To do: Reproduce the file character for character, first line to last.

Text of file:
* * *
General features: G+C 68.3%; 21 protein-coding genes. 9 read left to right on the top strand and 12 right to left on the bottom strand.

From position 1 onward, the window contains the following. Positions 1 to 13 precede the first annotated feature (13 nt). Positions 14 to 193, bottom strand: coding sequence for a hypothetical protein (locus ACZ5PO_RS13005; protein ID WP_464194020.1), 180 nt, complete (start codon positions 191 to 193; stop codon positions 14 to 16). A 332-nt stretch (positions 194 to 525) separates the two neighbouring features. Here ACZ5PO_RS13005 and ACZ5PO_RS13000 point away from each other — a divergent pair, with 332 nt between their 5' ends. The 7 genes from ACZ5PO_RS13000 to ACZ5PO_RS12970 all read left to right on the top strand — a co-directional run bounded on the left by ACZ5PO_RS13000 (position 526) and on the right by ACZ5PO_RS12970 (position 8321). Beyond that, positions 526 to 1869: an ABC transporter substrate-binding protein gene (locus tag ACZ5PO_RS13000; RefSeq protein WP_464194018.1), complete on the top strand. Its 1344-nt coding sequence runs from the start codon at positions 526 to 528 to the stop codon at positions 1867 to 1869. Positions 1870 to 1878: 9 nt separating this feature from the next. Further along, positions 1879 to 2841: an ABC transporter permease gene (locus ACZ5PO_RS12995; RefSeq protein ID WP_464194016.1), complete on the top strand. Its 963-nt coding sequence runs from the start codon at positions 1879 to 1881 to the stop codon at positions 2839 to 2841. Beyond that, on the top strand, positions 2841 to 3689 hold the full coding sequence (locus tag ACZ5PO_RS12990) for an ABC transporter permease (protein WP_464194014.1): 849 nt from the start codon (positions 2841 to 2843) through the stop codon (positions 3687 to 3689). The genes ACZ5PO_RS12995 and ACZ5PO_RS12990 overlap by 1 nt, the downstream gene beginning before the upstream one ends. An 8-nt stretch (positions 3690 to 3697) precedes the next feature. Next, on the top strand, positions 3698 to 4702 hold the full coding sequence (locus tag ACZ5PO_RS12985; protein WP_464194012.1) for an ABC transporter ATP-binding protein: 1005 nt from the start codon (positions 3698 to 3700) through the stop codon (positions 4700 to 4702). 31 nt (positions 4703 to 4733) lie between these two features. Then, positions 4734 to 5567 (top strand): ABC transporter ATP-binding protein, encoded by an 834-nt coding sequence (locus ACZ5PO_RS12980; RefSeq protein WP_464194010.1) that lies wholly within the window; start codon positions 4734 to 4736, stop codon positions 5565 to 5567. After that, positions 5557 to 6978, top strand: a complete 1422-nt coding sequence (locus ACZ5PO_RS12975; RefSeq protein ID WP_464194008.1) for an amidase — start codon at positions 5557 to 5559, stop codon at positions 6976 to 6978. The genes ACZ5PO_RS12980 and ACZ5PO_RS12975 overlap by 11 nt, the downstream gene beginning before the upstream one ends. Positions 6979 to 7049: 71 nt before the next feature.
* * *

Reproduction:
General features: G+C 68.3%; 21 protein-coding genes. 9 read left to right on the top strand and 12 right to left on the bottom strand.

From position 1 onward, the window contains the following. Positions 1 to 13 precede the first annotated feature (13 nt). Positions 14 to 193, bottom strand: coding sequence for a hypothetical protein (locus ACZ5PO_RS13005; protein ID WP_464194020.1), 180 nt, complete (start codon positions 191 to 193; stop codon positions 14 to 16). A 332-nt stretch (positions 194 to 525) separates the two neighbouring features. Here ACZ5PO_RS13005 and ACZ5PO_RS13000 point away from each other — a divergent pair, with 332 nt between their 5' ends. The 7 genes from ACZ5PO_RS13000 to ACZ5PO_RS12970 all read left to right on the top strand — a co-directional run bounded on the left by ACZ5PO_RS13000 (position 526) and on the right by ACZ5PO_RS12970 (position 8321). Beyond that, positions 526 to 1869: an ABC transporter substrate-binding protein gene (locus tag ACZ5PO_RS13000; RefSeq protein WP_464194018.1), complete on the top strand. Its 1344-nt coding sequence runs from the start codon at positions 526 to 528 to the stop codon at positions 1867 to 1869. Positions 1870 to 1878: 9 nt separating this feature from the next. Further along, positions 1879 to 2841: an ABC transporter permease gene (locus ACZ5PO_RS12995; RefSeq protein ID WP_464194016.1), complete on the top strand. Its 963-nt coding sequence runs from the start codon at positions 1879 to 1881 to the stop codon at positions 2839 to 2841. Beyond that, on the top strand, positions 2841 to 3689 hold the full coding sequence (locus tag ACZ5PO_RS12990) for an ABC transporter permease (protein WP_464194014.1): 849 nt from the start codon (positions 2841 to 2843) through the stop codon (positions 3687 to 3689). The genes ACZ5PO_RS12995 and ACZ5PO_RS12990 overlap by 1 nt, the downstream gene beginning before the upstream one ends. An 8-nt stretch (positions 3690 to 3697) precedes the next feature. Next, on the top strand, positions 3698 to 4702 hold the full coding sequence (locus tag ACZ5PO_RS12985; protein WP_464194012.1) for an ABC transporter ATP-binding protein: 1005 nt from the start codon (positions 3698 to 3700) through the stop codon (positions 4700 to 4702). 31 nt (positions 4703 to 4733) lie between these two features. Then, positions 4734 to 5567 (top strand): ABC transporter ATP-binding protein, encoded by an 834-nt coding sequence (locus ACZ5PO_RS12980; RefSeq protein WP_464194010.1) that lies wholly within the window; start codon positions 4734 to 4736, stop codon positions 5565 to 5567. After that, positions 5557 to 6978, top strand: a complete 1422-nt coding sequence (locus ACZ5PO_RS12975; RefSeq protein ID WP_464194008.1) for an amidase — start codon at positions 5557 to 5559, stop codon at positions 6976 to 6978. The genes ACZ5PO_RS12980 and ACZ5PO_RS12975 overlap by 11 nt, the downstream gene beginning before the upstream one ends. Positions 6979 to 7049: 71 nt before the next feature.